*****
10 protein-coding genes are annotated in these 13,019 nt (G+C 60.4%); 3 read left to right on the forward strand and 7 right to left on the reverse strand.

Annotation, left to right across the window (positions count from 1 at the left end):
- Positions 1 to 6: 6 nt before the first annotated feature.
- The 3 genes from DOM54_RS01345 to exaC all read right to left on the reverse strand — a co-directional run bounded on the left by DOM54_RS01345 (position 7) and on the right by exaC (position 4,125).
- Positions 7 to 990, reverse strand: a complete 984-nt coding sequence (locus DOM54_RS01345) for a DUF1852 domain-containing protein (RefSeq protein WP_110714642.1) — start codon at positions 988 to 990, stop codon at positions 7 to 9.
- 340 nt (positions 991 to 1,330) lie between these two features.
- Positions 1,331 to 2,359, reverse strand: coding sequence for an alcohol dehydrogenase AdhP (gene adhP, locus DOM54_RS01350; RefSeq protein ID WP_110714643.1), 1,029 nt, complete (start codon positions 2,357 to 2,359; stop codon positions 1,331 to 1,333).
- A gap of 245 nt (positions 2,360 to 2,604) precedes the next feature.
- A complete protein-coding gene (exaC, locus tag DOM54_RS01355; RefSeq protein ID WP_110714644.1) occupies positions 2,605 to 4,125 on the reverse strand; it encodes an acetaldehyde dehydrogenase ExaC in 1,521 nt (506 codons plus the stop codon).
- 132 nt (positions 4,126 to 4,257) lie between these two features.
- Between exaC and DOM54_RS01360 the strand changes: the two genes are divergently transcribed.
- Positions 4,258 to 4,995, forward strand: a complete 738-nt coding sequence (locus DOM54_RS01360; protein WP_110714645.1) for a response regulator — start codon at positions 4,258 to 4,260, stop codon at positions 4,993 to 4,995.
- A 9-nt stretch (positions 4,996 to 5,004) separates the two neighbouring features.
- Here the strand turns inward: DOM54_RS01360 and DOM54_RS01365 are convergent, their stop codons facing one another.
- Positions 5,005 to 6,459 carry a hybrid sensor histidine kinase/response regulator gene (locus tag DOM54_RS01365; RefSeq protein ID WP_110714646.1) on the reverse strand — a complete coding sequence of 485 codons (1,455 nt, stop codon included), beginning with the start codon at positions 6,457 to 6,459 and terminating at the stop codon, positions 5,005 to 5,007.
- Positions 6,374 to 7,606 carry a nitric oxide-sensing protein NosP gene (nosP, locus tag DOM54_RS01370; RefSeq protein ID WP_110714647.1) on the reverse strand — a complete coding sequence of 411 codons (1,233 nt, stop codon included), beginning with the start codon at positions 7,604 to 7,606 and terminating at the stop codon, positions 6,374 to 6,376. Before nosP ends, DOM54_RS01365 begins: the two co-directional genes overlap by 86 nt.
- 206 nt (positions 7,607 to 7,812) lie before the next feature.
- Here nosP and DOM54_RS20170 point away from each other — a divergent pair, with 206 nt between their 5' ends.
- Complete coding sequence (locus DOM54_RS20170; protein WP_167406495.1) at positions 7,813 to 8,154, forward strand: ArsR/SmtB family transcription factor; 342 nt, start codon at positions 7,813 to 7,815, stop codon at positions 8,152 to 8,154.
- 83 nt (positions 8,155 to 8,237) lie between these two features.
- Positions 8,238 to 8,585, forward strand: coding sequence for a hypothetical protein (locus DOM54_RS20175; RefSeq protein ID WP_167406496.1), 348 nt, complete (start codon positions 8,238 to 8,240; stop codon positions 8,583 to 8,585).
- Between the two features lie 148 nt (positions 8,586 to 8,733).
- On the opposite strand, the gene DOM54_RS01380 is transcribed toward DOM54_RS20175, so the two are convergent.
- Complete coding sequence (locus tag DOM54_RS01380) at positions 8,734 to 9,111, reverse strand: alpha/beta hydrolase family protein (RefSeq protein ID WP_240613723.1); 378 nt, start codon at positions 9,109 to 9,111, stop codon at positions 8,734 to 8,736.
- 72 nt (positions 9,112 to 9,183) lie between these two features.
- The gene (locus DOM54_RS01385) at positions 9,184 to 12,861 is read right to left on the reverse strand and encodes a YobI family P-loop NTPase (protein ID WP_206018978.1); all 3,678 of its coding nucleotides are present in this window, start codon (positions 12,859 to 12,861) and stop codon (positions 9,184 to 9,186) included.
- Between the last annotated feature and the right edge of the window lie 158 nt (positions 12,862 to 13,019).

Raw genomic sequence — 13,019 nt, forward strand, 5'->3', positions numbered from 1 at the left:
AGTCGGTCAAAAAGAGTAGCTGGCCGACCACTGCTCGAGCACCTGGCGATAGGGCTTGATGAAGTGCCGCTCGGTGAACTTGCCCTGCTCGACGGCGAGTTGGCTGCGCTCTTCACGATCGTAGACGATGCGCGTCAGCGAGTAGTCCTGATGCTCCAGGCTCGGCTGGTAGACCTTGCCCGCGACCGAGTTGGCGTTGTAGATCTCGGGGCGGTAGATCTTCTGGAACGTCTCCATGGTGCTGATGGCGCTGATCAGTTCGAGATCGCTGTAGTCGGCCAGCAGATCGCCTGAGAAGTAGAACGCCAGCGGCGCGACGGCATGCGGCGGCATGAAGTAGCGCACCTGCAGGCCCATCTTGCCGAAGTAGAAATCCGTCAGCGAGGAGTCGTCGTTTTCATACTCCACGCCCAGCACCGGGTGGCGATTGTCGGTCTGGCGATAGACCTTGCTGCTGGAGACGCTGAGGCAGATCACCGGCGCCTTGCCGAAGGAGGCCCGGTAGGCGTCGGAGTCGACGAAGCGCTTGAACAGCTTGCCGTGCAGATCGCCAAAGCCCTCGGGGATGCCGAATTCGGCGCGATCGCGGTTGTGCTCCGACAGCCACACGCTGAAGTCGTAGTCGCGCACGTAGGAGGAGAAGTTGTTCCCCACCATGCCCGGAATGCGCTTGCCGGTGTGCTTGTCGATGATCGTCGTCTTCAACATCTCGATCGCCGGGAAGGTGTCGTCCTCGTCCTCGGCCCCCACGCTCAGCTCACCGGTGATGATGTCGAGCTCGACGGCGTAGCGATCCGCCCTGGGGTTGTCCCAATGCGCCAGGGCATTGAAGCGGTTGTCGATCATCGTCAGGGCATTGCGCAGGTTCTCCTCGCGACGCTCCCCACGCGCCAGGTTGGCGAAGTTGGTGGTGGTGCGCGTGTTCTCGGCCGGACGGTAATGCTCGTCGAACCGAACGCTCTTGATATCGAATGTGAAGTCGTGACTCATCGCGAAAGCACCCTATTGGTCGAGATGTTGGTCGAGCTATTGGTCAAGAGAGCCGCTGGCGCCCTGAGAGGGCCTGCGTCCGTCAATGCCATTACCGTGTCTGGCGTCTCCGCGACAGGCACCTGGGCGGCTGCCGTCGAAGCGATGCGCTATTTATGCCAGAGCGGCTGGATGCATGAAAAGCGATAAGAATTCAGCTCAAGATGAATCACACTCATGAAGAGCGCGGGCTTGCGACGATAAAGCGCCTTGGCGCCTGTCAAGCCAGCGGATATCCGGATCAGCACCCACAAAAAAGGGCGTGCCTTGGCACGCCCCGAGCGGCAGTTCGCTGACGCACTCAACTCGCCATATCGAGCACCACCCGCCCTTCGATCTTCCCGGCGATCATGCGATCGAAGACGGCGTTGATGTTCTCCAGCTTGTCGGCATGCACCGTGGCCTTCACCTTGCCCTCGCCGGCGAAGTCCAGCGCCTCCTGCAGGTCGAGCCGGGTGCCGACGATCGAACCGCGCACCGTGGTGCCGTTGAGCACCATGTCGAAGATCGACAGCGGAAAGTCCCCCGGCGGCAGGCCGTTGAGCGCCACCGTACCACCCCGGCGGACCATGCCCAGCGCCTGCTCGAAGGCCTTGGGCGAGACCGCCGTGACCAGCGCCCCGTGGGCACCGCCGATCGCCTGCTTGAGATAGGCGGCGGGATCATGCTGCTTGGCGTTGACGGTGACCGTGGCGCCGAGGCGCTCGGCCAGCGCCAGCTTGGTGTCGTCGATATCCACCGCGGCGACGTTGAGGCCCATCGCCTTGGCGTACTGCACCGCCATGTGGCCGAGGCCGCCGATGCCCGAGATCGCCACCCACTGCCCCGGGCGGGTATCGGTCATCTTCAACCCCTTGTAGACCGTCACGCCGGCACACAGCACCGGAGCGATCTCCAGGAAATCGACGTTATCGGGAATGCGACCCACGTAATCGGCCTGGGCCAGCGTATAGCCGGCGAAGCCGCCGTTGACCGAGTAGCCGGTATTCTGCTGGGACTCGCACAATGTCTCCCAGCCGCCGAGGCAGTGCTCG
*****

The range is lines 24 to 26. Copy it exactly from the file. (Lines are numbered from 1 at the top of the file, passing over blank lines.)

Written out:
- Complete coding sequence (locus tag DOM54_RS01380) at positions 8,734 to 9,111, reverse strand: alpha/beta hydrolase family protein (RefSeq protein ID WP_240613723.1); 378 nt, start codon at positions 9,109 to 9,111, stop codon at positions 8,734 to 8,736.
- 72 nt (positions 9,112 to 9,183) lie between these two features.
- The gene (locus DOM54_RS01385) at positions 9,184 to 12,861 is read right to left on the reverse strand and encodes a YobI family P-loop NTPase (protein ID WP_206018978.1); all 3,678 of its coding nucleotides are present in this window, start codon (positions 12,859 to 12,861) and stop codon (positions 9,184 to 9,186) included.